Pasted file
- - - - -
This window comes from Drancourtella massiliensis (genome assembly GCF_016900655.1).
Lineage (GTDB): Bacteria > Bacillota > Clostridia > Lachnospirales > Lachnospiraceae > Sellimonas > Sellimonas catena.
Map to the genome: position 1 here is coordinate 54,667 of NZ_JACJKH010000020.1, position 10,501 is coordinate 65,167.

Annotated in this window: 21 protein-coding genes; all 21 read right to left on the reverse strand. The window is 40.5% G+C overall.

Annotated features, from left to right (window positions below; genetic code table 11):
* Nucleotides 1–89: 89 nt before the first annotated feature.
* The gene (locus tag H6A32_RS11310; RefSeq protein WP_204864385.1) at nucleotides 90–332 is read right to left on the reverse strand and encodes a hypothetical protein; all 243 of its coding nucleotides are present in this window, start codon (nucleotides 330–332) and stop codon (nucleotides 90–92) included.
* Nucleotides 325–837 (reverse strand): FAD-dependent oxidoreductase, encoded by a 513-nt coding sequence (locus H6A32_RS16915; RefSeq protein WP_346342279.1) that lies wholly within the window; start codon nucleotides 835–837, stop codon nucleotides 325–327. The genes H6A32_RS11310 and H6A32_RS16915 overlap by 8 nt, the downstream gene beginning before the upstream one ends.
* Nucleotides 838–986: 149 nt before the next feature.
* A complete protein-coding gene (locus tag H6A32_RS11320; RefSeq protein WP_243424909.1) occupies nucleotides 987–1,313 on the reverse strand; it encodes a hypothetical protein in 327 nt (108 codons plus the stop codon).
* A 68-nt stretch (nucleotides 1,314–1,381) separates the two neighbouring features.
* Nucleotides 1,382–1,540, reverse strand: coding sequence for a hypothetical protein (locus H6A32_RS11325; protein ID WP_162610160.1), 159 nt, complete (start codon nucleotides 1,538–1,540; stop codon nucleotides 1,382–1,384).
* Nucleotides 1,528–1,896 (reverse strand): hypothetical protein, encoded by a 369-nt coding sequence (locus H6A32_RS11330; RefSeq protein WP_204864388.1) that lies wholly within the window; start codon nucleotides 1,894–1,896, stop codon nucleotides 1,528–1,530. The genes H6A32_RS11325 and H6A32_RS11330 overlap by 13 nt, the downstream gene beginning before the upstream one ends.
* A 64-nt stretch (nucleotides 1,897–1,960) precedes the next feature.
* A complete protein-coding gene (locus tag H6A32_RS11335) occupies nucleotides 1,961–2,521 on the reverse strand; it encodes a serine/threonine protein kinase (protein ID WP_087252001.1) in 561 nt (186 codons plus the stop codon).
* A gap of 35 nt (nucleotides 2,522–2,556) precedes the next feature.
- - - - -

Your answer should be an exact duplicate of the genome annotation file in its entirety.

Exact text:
This window comes from Drancourtella massiliensis (genome assembly GCF_016900655.1).
Lineage (GTDB): Bacteria > Bacillota > Clostridia > Lachnospirales > Lachnospiraceae > Sellimonas > Sellimonas catena.
Map to the genome: position 1 here is coordinate 54,667 of NZ_JACJKH010000020.1, position 10,501 is coordinate 65,167.

Annotated in this window: 21 protein-coding genes; all 21 read right to left on the reverse strand. The window is 40.5% G+C overall.

Annotated features, from left to right (window positions below; genetic code table 11):
* Nucleotides 1–89: 89 nt before the first annotated feature.
* The gene (locus tag H6A32_RS11310; RefSeq protein WP_204864385.1) at nucleotides 90–332 is read right to left on the reverse strand and encodes a hypothetical protein; all 243 of its coding nucleotides are present in this window, start codon (nucleotides 330–332) and stop codon (nucleotides 90–92) included.
* Nucleotides 325–837 (reverse strand): FAD-dependent oxidoreductase, encoded by a 513-nt coding sequence (locus H6A32_RS16915; RefSeq protein WP_346342279.1) that lies wholly within the window; start codon nucleotides 835–837, stop codon nucleotides 325–327. The genes H6A32_RS11310 and H6A32_RS16915 overlap by 8 nt, the downstream gene beginning before the upstream one ends.
* Nucleotides 838–986: 149 nt before the next feature.
* A complete protein-coding gene (locus tag H6A32_RS11320; RefSeq protein WP_243424909.1) occupies nucleotides 987–1,313 on the reverse strand; it encodes a hypothetical protein in 327 nt (108 codons plus the stop codon).
* A 68-nt stretch (nucleotides 1,314–1,381) separates the two neighbouring features.
* Nucleotides 1,382–1,540, reverse strand: coding sequence for a hypothetical protein (locus H6A32_RS11325; protein ID WP_162610160.1), 159 nt, complete (start codon nucleotides 1,538–1,540; stop codon nucleotides 1,382–1,384).
* Nucleotides 1,528–1,896 (reverse strand): hypothetical protein, encoded by a 369-nt coding sequence (locus H6A32_RS11330; RefSeq protein WP_204864388.1) that lies wholly within the window; start codon nucleotides 1,894–1,896, stop codon nucleotides 1,528–1,530. The genes H6A32_RS11325 and H6A32_RS11330 overlap by 13 nt, the downstream gene beginning before the upstream one ends.
* A 64-nt stretch (nucleotides 1,897–1,960) precedes the next feature.
* A complete protein-coding gene (locus tag H6A32_RS11335) occupies nucleotides 1,961–2,521 on the reverse strand; it encodes a serine/threonine protein kinase (protein ID WP_087252001.1) in 561 nt (186 codons plus the stop codon).
* A gap of 35 nt (nucleotides 2,522–2,556) precedes the next feature.